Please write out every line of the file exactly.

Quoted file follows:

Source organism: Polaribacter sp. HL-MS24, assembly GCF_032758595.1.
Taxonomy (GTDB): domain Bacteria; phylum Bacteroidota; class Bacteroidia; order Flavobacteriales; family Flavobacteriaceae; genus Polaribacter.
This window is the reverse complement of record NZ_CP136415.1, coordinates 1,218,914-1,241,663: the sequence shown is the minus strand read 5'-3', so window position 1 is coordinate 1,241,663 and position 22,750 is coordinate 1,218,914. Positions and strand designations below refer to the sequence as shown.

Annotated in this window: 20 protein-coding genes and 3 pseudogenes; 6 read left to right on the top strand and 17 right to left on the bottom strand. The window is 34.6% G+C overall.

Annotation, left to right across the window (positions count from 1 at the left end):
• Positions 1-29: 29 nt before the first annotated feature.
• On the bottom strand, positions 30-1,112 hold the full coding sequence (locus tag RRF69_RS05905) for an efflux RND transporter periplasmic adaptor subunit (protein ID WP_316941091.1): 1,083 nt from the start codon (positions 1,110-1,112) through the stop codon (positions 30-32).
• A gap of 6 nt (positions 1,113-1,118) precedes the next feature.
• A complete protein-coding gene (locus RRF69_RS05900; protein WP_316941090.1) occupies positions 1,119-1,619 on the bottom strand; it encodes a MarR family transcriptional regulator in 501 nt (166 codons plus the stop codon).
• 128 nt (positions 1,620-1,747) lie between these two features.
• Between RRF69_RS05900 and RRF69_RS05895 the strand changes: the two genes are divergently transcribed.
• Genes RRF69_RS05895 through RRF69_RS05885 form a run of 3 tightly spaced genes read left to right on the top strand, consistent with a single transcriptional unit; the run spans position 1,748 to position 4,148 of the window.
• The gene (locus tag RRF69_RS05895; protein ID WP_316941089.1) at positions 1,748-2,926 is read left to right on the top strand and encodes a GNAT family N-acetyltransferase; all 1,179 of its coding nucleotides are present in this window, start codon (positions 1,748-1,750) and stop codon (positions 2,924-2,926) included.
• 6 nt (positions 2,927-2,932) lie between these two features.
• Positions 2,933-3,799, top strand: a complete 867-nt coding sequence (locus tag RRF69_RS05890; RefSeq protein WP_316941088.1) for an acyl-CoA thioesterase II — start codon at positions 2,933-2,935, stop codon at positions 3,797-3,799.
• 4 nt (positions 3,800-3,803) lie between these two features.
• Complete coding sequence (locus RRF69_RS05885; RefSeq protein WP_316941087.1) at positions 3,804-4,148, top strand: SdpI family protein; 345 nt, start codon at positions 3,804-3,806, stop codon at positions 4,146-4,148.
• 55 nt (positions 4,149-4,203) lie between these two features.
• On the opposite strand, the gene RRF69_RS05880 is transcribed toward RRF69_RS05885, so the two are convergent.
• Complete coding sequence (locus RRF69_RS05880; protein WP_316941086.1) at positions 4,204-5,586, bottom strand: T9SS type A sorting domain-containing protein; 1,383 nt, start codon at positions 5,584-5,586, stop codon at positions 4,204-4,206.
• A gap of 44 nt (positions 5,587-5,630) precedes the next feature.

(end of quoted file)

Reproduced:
Source organism: Polaribacter sp. HL-MS24, assembly GCF_032758595.1.
Taxonomy (GTDB): domain Bacteria; phylum Bacteroidota; class Bacteroidia; order Flavobacteriales; family Flavobacteriaceae; genus Polaribacter.
This window is the reverse complement of record NZ_CP136415.1, coordinates 1,218,914-1,241,663: the sequence shown is the minus strand read 5'-3', so window position 1 is coordinate 1,241,663 and position 22,750 is coordinate 1,218,914. Positions and strand designations below refer to the sequence as shown.

Annotated in this window: 20 protein-coding genes and 3 pseudogenes; 6 read left to right on the top strand and 17 right to left on the bottom strand. The window is 34.6% G+C overall.

Annotation, left to right across the window (positions count from 1 at the left end):
• Positions 1-29: 29 nt before the first annotated feature.
• On the bottom strand, positions 30-1,112 hold the full coding sequence (locus tag RRF69_RS05905) for an efflux RND transporter periplasmic adaptor subunit (protein ID WP_316941091.1): 1,083 nt from the start codon (positions 1,110-1,112) through the stop codon (positions 30-32).
• A gap of 6 nt (positions 1,113-1,118) precedes the next feature.
• A complete protein-coding gene (locus RRF69_RS05900; protein WP_316941090.1) occupies positions 1,119-1,619 on the bottom strand; it encodes a MarR family transcriptional regulator in 501 nt (166 codons plus the stop codon).
• 128 nt (positions 1,620-1,747) lie between these two features.
• Between RRF69_RS05900 and RRF69_RS05895 the strand changes: the two genes are divergently transcribed.
• Genes RRF69_RS05895 through RRF69_RS05885 form a run of 3 tightly spaced genes read left to right on the top strand, consistent with a single transcriptional unit; the run spans position 1,748 to position 4,148 of the window.
• The gene (locus tag RRF69_RS05895; protein ID WP_316941089.1) at positions 1,748-2,926 is read left to right on the top strand and encodes a GNAT family N-acetyltransferase; all 1,179 of its coding nucleotides are present in this window, start codon (positions 1,748-1,750) and stop codon (positions 2,924-2,926) included.
• 6 nt (positions 2,927-2,932) lie between these two features.
• Positions 2,933-3,799, top strand: a complete 867-nt coding sequence (locus tag RRF69_RS05890; RefSeq protein WP_316941088.1) for an acyl-CoA thioesterase II — start codon at positions 2,933-2,935, stop codon at positions 3,797-3,799.
• 4 nt (positions 3,800-3,803) lie between these two features.
• Complete coding sequence (locus RRF69_RS05885; RefSeq protein WP_316941087.1) at positions 3,804-4,148, top strand: SdpI family protein; 345 nt, start codon at positions 3,804-3,806, stop codon at positions 4,146-4,148.
• 55 nt (positions 4,149-4,203) lie between these two features.
• On the opposite strand, the gene RRF69_RS05880 is transcribed toward RRF69_RS05885, so the two are convergent.
• Complete coding sequence (locus RRF69_RS05880; protein WP_316941086.1) at positions 4,204-5,586, bottom strand: T9SS type A sorting domain-containing protein; 1,383 nt, start codon at positions 5,584-5,586, stop codon at positions 4,204-4,206.
• A gap of 44 nt (positions 5,587-5,630) precedes the next feature.